We are celebrating here at Capitol Baseball, for a myriad of reasons. The first, and probably most exciting, is that last week we hit our 200th post ever! The second reason is that it is now the 10th edition of our ongoing series identifying faceless names who have occupied the Nationals' uniform. What better way to celebrate our tin anniversary than with a very special edition of Former Nats Greats. Who will be the very honored 10th member into the club?
Wait for it...
Wait for iiiiiiiiiiiit...
Maryland-native, Justin Maxwell!
If you are a regular reader of Capitol Baseball you probably know by now that Jmax has become my punching bag. As long as there are players that don't pan out, I will use Maxwell in comparison. Its not that I don't appreciate the guy for being a stand-up teammate and above average defender, its that he was given chance, after chance, after chance to succeed, failing every step of the way.
Lets take a look at his way-too-long Nationals career.
Maxwell's arbitration clock started way too soon when GM Jim Bowden decided that it would be a good idea for him to get a cup of coffee in the Majors after just a half season at A+ ball. He would go on to have the best performance that September of '07. It didn't take him very long to show off his 5-tool potential as he got a Grand Slam for his very first Major League hit, in his 3rd at bat. Maxwell would see limited action for the month, garnering just 26 at-bats, but he put up some average numbers; .269 AVG, .796 OPS. 2 HR. 5 RBI. 0.0 WAR.
This is where Maxwell's career would begin to stumble. After a somewhat successful 2008 Spring Training, Maxwell was sent to AA Harrisburg but would only play 43 games because of a broken wrist.
Flash forward to spring of 2009, where Maxwell was expected to challenge for a roster spot. His spring did not impress the Nats brass and he was sent to AAA to start the season. As the year went on Nationals had Jmax made the Syracuse to Washington trek 3 times according to his player page on SB Nation. During his brief appearances he was never able to string together any sort of positive momentum, only negative. He finished the year with a paltry .247 AVG. .793 OPS. and just 9 RBIs in 89 ABs. Worse still was that as time went on, his career strikeout percentage increased drastically, reaching a 36% strikeout rate in 2009.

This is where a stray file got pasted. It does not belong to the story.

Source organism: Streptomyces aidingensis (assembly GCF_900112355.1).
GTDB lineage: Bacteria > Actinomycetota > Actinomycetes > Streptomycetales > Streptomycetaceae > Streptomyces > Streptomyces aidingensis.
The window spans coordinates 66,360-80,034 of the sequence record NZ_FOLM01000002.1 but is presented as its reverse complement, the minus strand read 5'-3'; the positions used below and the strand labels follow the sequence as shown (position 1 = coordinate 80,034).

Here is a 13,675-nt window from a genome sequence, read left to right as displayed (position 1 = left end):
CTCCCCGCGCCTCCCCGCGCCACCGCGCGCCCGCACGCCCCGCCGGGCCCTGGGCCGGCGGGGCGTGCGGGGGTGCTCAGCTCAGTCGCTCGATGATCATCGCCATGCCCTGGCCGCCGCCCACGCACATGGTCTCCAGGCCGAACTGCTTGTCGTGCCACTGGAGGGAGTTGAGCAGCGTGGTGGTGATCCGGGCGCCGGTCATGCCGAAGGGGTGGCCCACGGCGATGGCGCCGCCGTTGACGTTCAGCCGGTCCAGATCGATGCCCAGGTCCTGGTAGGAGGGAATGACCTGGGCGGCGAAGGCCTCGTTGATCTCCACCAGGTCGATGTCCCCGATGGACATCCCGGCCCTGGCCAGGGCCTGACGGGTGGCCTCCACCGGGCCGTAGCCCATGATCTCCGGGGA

Spring training 2010: the Chance. In a move that shocked the baseball world, the Nationals released Elijah Dukes, who many predicted to be the starting Right Fielder for the 2010 club. Justin Maxwell finally had an opportunity, and it was clear that the execs were ready for him to finally step into the role. How did he deal with it?
20 Games. 50 At Bats. 5 Hits. 1 HR. 4 RBI. 9 Total Bases. 21 K. .100 AVG. .413 OPS.
Wow. Talking about folding in the face of pressure. Needless to say, Maxwell did not earn a starting job with the team, or even a bench role; at the end of camp (at age 26) he was sent back to AAA. 4 call-ups and 3 options back down, never doing enough to earn a job, Maxwell put up some of the most heinous offensive numbers this club has seen from a non-pitcher. In 26 games where he had more than 1 AB, he got more than 1 hit a grand total of 3 times; each time being just 2 hits...
2010: 67 games. 108 At-Bats. 15 Hits. 3 HR. 12 RBI. 25 BB. 43 K. .144 AVG. .594 OPS.
2010 Saber: 21.9 UZR/150. 0.4 WAR. 41.3 K%.
Career: .201 AVG. .698 OPS. 9 HR. 26 RBI. 1.4 WAR. 20.6 UZR/150.
Now, Maxwell had fantastic defense, and I love defense, but there is no possible way that any team could afford to have him be anything other than a defensive replacement, because he brings nothing to the table offensively. Another thing I love about him is that he went 3 for 6 with the bases loaded, with 3 HR. Unbelievable. I also find it amazing that he was a positive WAR player, due only to the fact that Fangraphs uses defensive metrics into their calculations, if not... Ouch.
After 5 years in the system without learning how to lay of breaking balls out of the zone. After 3 years of back and forth. After countless chances to win a spot in the lineup. After increasing his K% every year in the system. After being a Jimbo 5-tool player special of the year, of the week. It was time to say goodbye.
I was thrilled when the Nationals finally cut bait with 27 year-old Justin Maxwell on January 27th. I was elated when I found out that Mike Rizzo was able to get anything other than a bag of balls in return.
I wish Jmax the best of luck with the Yankees, and I really hope that he is one day able to figure out how to hit Major League pitching. Congrats to you on become our tin anniversary representative to the Former Nats Great collection.
Note to the Yankees: maybe instead of using the DH for the pitcher, you can bolster your defense by having the pitcher hit while you use your DH for Jmax. Just a nickel's worth of free advice.
Until next time, leave you favorite Maxwell memories in the Comments section!